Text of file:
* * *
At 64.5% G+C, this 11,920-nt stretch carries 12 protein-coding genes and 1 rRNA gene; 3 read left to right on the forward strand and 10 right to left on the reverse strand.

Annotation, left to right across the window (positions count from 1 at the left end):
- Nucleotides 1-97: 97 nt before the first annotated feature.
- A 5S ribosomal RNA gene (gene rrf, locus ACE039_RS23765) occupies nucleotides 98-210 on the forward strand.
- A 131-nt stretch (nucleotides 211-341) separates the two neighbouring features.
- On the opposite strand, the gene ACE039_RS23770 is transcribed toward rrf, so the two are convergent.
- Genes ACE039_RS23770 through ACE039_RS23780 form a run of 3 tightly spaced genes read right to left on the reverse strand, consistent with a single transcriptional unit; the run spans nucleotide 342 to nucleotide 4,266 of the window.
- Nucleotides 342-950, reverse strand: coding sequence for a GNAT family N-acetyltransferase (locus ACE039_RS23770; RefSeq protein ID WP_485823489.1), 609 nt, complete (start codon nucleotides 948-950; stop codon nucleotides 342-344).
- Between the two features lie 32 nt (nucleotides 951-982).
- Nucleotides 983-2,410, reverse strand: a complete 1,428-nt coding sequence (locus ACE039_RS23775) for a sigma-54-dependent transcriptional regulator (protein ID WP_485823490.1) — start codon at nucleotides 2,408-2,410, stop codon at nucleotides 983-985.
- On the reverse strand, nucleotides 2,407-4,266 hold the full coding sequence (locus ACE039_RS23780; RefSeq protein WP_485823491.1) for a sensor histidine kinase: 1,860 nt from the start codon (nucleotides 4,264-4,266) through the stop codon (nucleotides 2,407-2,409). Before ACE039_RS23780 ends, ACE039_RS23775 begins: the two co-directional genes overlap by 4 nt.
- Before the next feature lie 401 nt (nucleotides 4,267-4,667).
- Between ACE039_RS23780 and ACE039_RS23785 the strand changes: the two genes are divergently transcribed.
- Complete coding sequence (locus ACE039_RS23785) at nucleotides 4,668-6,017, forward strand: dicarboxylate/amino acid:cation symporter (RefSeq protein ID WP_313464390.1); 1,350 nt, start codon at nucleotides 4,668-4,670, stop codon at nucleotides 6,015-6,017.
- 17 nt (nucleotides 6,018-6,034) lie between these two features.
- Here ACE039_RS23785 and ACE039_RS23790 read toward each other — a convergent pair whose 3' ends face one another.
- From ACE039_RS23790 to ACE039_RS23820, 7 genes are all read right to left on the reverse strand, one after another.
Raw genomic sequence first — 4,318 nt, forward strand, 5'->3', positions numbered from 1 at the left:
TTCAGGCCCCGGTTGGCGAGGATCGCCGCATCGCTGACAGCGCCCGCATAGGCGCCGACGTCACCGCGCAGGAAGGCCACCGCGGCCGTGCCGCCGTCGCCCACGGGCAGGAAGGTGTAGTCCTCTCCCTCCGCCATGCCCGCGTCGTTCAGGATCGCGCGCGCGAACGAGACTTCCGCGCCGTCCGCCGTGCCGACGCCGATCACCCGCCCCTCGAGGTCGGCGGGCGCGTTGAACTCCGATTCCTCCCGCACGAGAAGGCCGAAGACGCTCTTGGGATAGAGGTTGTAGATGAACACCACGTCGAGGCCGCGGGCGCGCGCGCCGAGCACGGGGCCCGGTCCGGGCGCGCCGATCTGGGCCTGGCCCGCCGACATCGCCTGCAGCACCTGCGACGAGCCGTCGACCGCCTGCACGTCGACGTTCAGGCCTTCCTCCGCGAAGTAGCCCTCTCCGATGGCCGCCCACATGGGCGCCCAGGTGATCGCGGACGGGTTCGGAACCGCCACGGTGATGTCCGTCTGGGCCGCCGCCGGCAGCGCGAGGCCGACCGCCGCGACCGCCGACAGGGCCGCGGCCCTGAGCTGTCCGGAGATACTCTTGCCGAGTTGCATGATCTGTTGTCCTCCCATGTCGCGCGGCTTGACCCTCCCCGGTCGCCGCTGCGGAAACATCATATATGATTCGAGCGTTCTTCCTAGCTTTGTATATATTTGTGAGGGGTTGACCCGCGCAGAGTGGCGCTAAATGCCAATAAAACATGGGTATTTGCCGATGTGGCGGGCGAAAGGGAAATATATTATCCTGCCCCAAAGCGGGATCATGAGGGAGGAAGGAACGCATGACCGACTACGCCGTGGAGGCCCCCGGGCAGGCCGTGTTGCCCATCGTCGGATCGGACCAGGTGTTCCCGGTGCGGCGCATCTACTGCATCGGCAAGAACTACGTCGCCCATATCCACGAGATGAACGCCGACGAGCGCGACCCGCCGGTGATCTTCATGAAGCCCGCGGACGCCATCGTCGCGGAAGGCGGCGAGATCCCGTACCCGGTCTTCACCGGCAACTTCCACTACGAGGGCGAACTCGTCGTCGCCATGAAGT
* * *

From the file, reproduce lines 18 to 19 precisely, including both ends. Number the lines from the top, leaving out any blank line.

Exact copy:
Raw genomic sequence first — 4,318 nt, forward strand, 5'->3', positions numbered from 1 at the left:
TTCAGGCCCCGGTTGGCGAGGATCGCCGCATCGCTGACAGCGCCCGCATAGGCGCCGACGTCACCGCGCAGGAAGGCCACCGCGGCCGTGCCGCCGTCGCCCACGGGCAGGAAGGTGTAGTCCTCTCCCTCCGCCATGCCCGCGTCGTTCAGGATCGCGCGCGCGAACGAGACTTCCGCGCCGTCCGCCGTGCCGACGCCGATCACCCGCCCCTCGAGGTCGGCGGGCGCGTTGAACTCCGATTCCTCCCGCACGAGAAGGCCGAAGACGCTCTTGGGATAGAGGTTGTAGATGAACACCACGTCGAGGCCGCGGGCGCGCGCGCCGAGCACGGGGCCCGGTCCGGGCGCGCCGATCTGGGCCTGGCCCGCCGACATCGCCTGCAGCACCTGCGACGAGCCGTCGACCGCCTGCACGTCGACGTTCAGGCCTTCCTCCGCGAAGTAGCCCTCTCCGATGGCCGCCCACATGGGCGCCCAGGTGATCGCGGACGGGTTCGGAACCGCCACGGTGATGTCCGTCTGGGCCGCCGCCGGCAGCGCGAGGCCGACCGCCGCGACCGCCGACAGGGCCGCGGCCCTGAGCTGTCCGGAGATACTCTTGCCGAGTTGCATGATCTGTTGTCCTCCCATGTCGCGCGGCTTGACCCTCCCCGGTCGCCGCTGCGGAAACATCATATATGATTCGAGCGTTCTTCCTAGCTTTGTATATATTTGTGAGGGGTTGACCCGCGCAGAGTGGCGCTAAATGCCAATAAAACATGGGTATTTGCCGATGTGGCGGGCGAAAGGGAAATATATTATCCTGCCCCAAAGCGGGATCATGAGGGAGGAAGGAACGCATGACCGACTACGCCGTGGAGGCCCCCGGGCAGGCCGTGTTGCCCATCGTCGGATCGGACCAGGTGTTCCCGGTGCGGCGCATCTACTGCATCGGCAAGAACTACGTCGCCCATATCCACGAGATGAACGCCGACGAGCGCGACCCGCCGGTGATCTTCATGAAGCCCGCGGACGCCATCGTCGCGGAAGGCGGCGAGATCCCGTACCCGGTCTTCACCGGCAACTTCCACTACGAGGGCGAACTCGTCGTCGCCATGAAGT